Speakout

September 09, 2007

LAST WEEK'S ISSUE: -- At Navy away games, with the exception of the Army-Navy and Notre Dame contests, a raucous band of cheering Mids, clad in white, will no longer fill the stands. Naval Academy Superintendent Vice Adm. Jeffrey Fowler has ended the practice of offering midshipmen special incentives, including travel reimbursements in some cases, to attend out-of-town football games.

Capt. Margaret Klein, the commandant, said some activities must be reduced to allow midshipmen to fulfill their military obligations.

Should the academy make a priority of helping Mids attend out-of-town football games?

A chance to meet the midshipmen

I think they should attend games. As a loyal fan and supporter of Rutgers, we always enjoy the games against the military academies and the opportunity to talk with midshipmen and cadets as they walk through our tailgating areas. We are proud of our military and look forward to thanking these young people for serving our country. We like having them in the stands cheering for their team.

Removing their presence from the athletic events is shortsighted, selfish and wrong. Please don't take that away from America.

Jane Luther-Umstadter Brielle, N.J.

An expression of commitment

The Mids should be going to football games. It shows camaraderie, support of the team and the academy and the commitment these incredible men and women have made, especially in time of war.

Seeing them in the stands, cheering especially "I Believe We Will Win" with the incredible backing for the past supe was wonderful.

We as a nation need to see outward support and that was an obvious one that is sadly missed.

Kathy Tuck Pismo Beach, CA

The writer is the parent of a 2007 academy graduate.

Raising visibility of the academy

Midshipmen should be offered incentives to attend away football games, depending on the distance to travel. As I understand it, they can go to the away games if they have a way to get there and they are on liberty.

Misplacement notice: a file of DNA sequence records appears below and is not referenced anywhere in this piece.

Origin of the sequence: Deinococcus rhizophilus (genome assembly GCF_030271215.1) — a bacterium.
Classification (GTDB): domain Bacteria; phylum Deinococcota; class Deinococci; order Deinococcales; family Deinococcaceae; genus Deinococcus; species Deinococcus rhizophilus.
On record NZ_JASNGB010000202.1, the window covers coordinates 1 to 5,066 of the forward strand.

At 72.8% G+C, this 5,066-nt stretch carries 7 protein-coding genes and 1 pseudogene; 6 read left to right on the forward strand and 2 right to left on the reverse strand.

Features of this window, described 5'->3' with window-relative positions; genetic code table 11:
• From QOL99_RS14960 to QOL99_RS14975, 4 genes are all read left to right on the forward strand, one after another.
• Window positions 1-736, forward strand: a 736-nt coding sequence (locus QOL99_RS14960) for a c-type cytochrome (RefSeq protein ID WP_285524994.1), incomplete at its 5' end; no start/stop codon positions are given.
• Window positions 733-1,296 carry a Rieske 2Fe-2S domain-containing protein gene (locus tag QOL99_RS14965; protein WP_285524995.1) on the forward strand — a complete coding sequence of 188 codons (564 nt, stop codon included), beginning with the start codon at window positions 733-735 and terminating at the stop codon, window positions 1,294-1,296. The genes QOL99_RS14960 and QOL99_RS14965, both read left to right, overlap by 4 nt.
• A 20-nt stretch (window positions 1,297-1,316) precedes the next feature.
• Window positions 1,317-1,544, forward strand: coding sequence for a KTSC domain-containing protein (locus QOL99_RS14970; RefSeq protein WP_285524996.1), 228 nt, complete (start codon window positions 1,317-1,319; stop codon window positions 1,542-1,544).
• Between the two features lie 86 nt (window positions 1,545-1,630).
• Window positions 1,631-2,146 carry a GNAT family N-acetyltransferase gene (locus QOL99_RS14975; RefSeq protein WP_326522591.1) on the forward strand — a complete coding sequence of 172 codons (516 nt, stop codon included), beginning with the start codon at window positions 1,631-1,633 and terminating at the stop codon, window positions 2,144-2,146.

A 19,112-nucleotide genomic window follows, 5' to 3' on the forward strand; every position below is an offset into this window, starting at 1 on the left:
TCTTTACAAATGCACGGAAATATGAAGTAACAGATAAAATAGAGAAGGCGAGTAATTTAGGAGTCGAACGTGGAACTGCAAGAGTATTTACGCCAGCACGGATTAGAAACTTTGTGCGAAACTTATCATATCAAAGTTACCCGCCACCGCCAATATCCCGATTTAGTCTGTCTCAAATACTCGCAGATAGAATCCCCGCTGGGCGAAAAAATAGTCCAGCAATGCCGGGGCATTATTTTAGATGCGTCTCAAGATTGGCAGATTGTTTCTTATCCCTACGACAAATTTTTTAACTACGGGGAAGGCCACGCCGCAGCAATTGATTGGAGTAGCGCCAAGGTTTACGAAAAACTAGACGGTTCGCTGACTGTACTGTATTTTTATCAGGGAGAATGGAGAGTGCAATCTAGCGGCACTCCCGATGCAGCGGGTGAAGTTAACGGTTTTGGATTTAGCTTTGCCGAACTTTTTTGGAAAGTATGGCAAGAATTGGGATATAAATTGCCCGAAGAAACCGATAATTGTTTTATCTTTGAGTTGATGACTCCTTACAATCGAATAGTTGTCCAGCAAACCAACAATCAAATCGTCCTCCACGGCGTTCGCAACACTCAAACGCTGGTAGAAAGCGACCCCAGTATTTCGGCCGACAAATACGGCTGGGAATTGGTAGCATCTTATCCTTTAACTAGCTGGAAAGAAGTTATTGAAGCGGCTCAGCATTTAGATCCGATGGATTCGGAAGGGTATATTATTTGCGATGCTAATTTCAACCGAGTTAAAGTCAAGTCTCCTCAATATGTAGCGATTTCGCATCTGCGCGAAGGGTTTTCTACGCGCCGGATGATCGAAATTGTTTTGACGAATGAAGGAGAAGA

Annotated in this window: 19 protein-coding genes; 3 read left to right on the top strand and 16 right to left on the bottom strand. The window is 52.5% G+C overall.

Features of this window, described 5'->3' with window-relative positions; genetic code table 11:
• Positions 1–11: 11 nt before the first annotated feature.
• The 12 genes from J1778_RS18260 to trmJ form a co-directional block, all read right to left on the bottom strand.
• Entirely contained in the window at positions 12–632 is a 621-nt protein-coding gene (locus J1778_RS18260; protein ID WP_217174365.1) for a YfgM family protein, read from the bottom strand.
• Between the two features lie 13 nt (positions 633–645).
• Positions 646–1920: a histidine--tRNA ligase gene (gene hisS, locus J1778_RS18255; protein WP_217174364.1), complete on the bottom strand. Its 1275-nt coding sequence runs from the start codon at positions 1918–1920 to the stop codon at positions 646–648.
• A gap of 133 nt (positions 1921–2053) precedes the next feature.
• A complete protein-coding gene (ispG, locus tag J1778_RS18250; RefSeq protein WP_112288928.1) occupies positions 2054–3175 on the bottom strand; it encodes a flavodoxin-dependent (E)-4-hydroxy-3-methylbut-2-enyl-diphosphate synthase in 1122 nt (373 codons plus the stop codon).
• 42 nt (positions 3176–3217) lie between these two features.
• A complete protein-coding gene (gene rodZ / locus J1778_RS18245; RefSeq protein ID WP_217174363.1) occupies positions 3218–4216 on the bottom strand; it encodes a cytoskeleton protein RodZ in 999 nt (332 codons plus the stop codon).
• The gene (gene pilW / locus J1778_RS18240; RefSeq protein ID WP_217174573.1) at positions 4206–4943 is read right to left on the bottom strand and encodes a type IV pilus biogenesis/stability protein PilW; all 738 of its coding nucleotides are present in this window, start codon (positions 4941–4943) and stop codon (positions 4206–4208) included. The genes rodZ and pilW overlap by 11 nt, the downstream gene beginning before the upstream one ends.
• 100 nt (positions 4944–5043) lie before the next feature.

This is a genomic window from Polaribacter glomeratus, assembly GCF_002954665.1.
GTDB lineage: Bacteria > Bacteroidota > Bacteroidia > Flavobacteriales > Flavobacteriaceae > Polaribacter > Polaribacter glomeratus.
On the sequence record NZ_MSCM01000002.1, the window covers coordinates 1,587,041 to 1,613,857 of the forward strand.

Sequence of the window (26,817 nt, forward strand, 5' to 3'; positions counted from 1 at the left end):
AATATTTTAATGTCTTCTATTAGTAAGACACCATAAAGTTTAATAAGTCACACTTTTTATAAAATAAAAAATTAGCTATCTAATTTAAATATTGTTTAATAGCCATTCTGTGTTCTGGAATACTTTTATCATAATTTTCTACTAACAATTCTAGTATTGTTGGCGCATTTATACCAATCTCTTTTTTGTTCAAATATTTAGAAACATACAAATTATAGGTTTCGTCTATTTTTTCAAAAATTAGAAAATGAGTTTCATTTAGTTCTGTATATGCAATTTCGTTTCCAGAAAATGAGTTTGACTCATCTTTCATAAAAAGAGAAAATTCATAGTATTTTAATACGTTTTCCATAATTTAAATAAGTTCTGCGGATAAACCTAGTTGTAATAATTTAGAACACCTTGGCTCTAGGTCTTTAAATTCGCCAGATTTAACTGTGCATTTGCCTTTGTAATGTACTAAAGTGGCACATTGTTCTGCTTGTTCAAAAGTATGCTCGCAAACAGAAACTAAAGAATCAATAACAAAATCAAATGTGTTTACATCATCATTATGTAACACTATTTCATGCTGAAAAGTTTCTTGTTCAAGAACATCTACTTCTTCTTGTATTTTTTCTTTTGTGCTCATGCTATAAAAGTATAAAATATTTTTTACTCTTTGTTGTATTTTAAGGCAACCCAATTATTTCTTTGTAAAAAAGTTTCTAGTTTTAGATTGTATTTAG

This is a great loss in the PR department. The presence of midshipmen in the stands makes the academy very visible, and it needs that.

We will be at the Rutgers game this Friday night , and there will be no midshipmen there except the drum and bugle corps and the cheerleaders. Who are they going to lead in cheering?

Liberty does not start until after evening meal, so no one can get there from Annapolis in time for the game - and this is a sold-out game.

Mary K. Duff Scotch Plains, N.J.

Allow them to travel

As a parent of a midshipman, I am responding to your question. Should the academy make it a priority? No, and I don't think anyone is saying that they should. But if midshipmen would like to go and are in good standing within their class, they should be allowed to go to the away games.

It was very discouraging to see so few midshipmen on TV for the game vs. Temple. These are times for the Naval Academy to shine in the public view, and I think it was lost. Midshipmen in the stands are the 12th man on the field.

John Cole Buford, Ga.

Bad example of leadership

This will be the first lesson in their careers: how not to motivate the people they will lead into battle and how not to lead. I think the saying, "The beatings will continue until morale improves" came from the Navy, and this is an example of why.

This will also divide the middies as some groups - football, basketball and lacrosse players, will be allowed to leave the Yard for away games while others will have to stay and endure the rigors of preparing to fight a war.

Give me an example of where, in the history of the Naval Academy, the men and women who have graduated have not been prepared to go to battle. Most of that kind of preparedness comes from the fleet, not from college textbooks anyway. At the academy they should learn how to become great naval officers. Teach them how to be leaders at the academy. The fleet teaches them how to fight the machines they will employ out in the world to win wars.

If the military thinks they have a hard time recruiting and keeping good men and women now, wait until word of this spreads throughout the high schools. Having three kids that age now, I know what a bad reputation the academies have already for recruitment.

Good luck Navy. BEAT ARMY!

Cmdr. John Burge Rushville, Ohio

The writer is in the Navy Reserve.

Police changes strongly supported

I am the parent of a Naval Academy midshipman. I first heard of the changes and some of the initial fallout from other parents of midshipmen. I was skeptical because there is a certain amount of latent hysteria among a small but noisy percentage of midshipmen parents who, among other social problems, have trouble coming to grips with the maturation of their children.

After reading the public statements of the new administration, it was clear to me that they are correct in their assessment of current state of the academy and are right on track to make changes necessary to accomplish its mission.

Baltimore Sun Articles
|
|
|
Please note the green-lined linked article text has been applied commercially without any involvement from our newsroom editors, reporters or any other editorial staff.